Donovan McNabb's career with the Philadelphia Eagles and his relationship with the fans was rocky at times, but there is no question he was the best quarterback in the history of the franchise.
That made his retirement with the team on Monday—and his induction into the team's Hall of Fame and the retiring of his No. 5 jersey—all the more special.
McNabb tweeted about the ceremony on Monday morning:
Officially retiring as a Philadelphia Eagle today. Unbelievable feeling. Dreams do come true.— Donovan McNabb (@donovanjmcnabb) July 29, 2013
During the press conference, Eagles owner Jeffrey Lurie announced that McNabb's jersey would be retired, per the team's official Twitter account:
That's a pretty big deal in Philadelphia, as Jeff McLane of the Philadelphia Inquirer noted:
The #Eagles have only retired several numbers, most recently Dawkins' No. 20. So it's significant. A bit of a surprise.— Jeff McLane (@Jeff_McLane) July 29, 2013
As you might expect, it was a packed room, with most of the current Eagles in attendance, per Eagles Insider:
Several important figures spoke before McNabb took the podium, including Lurie, team president Don Smolenski, general manager Howie Roseman and former teammates Brian Westbrook and Brian Dawkins.
Lurie noted two things of interest about drafting McNabb and the difficulty in eventually trading him, per Reuben Frank of CSN Philly:
Jeff Lurie just said after the presser that the 1999 No. 2 draft pick was really between Donovan & Edgerrin James, not one of the other QBs.— Reuben Frank (@RoobCSN) July 29, 2013
On trading Donovan: "It was hard. I had to make the call to Donovan and tears were coming down. I reassured him he'd always be an Eagle."— Reuben Frank (@RoobCSN) July 29, 2013
How about that? While a handful of Eagles fans booed the selection of McNabb because they wanted Ricky Williams, the Eagles were considering Edgerrin James ahead of the Texas superstar. That's one last bit of humble pie for that small group of malcontents to eat after embarrassing themselves that day.
In his speech, Westbrook went so far as to compare himself and McNabb to Michael Jordan and Scottie Pippen, though as Pro Football Talk joked, it's unclear which player is Jordan in this analogy:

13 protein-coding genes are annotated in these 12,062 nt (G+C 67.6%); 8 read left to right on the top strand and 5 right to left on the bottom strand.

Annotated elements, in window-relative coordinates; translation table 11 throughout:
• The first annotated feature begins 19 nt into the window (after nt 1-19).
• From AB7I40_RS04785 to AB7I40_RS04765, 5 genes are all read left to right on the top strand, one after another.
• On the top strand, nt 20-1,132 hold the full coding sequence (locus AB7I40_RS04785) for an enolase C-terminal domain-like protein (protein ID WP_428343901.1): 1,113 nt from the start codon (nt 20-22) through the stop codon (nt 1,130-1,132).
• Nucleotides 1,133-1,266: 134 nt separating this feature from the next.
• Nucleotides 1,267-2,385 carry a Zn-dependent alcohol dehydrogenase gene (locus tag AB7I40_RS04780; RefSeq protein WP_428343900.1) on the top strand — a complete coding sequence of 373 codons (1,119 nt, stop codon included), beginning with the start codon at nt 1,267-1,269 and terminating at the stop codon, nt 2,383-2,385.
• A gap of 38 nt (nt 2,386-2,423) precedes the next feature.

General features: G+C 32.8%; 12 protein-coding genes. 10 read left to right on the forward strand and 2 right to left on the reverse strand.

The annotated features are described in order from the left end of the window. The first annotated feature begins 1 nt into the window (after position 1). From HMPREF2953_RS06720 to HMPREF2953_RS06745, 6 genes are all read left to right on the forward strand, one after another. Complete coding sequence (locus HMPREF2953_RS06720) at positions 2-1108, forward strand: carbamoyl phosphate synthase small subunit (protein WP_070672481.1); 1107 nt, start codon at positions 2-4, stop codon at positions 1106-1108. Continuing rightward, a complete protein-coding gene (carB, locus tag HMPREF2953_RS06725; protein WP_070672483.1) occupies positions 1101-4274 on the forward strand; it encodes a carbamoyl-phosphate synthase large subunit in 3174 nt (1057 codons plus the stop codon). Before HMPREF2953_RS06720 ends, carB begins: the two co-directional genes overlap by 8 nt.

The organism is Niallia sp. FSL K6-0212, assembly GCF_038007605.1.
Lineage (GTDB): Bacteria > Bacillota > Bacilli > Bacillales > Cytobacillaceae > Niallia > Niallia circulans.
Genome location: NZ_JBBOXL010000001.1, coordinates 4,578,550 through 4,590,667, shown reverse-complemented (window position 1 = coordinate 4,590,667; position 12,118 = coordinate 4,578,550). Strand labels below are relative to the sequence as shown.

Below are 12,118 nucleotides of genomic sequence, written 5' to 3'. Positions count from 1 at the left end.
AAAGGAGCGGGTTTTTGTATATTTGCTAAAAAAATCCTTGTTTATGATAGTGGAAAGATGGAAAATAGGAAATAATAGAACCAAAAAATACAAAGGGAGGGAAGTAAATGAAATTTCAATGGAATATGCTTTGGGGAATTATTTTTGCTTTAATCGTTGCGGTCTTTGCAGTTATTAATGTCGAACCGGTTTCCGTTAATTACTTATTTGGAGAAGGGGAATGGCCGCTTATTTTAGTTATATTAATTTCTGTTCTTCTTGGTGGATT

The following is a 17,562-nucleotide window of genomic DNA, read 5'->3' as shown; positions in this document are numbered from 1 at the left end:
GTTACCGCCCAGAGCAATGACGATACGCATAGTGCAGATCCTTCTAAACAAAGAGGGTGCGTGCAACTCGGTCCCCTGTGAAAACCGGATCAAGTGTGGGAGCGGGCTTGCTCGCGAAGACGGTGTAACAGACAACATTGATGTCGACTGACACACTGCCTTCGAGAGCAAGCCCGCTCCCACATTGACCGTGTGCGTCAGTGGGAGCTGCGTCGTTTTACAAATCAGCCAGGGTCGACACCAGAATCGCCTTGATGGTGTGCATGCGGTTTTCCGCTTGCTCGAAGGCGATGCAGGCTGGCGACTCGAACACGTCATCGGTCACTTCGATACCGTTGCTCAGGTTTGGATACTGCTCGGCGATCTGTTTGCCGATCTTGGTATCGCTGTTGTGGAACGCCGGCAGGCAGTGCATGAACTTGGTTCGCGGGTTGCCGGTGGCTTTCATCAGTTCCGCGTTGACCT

When Brian Westbrook says, "Jordan had Pippin, I had Donovan McNabb," who's Jordan and who's Pippin?— ProFootballTalk (@ProFootballTalk) July 29, 2013
McNabb was very emotional when he came up to speak, per Tim McManus of 97.5 The Fanatic:
McNabb emotional as he takes the podium. pic.twitter.com/uOZ5mRGwh8— Tim McManus (@Tim_McManus) July 29, 2013
He made a point to thank his former teammates and coaches, as Zach Berman of the Philadelphia Inquirer and McManus note:
McNabb talks about his OL, WRs/TEs, RBs/FBs, and especially Andy Reid.— Zach Berman (@ZBerm) July 29, 2013
McNabb to Reid: We made history big fella.— Tim McManus (@Tim_McManus) July 29, 2013
McNabb had this message for the fans, via Eagles Insider:
.@donovanjmcnabb: To the fans, I truly love you. I gave everything I had.— Eagles Insider (@EaglesInsider) July 29, 2013
And Frank tweeted several of McNabb's most meaningful quotes as well his final thoughts from the former quarterback's speech:
"I can honestly say I gave everything I had every time I stepped out on the field."— Reuben Frank (@RoobCSN) July 29, 2013
"My goal was to have that parade down Broad Street. We didn't do it, and I felt like I let down the fans."— Reuben Frank (@RoobCSN) July 29, 2013
Donovan feels he can still play & had opportunities as a backup but didn't want to put his family through more more moving. It was time.— Reuben Frank (@RoobCSN) July 29, 2013
McNabb's relationship with fans in Philadelphia was always somewhat bumpy, and it was on full display yesterday when McNabb and several other former players were introduced at Lincoln Financial Field for Alumni Day.
While most fans cheered, a few boos could be heard.
In 11 seasons with the Eagles, McNabb threw for 32,873 yards, 216 touchdowns and 100 interceptions. He made six Pro Bowls, helped the Eagles make the playoffs eight times and led them to the Super Bowl in the 2004 season.
He was a part of the organization's most successful run in its history, as under head coach Andy Reid the team reached four consecutive NFC Championship Games.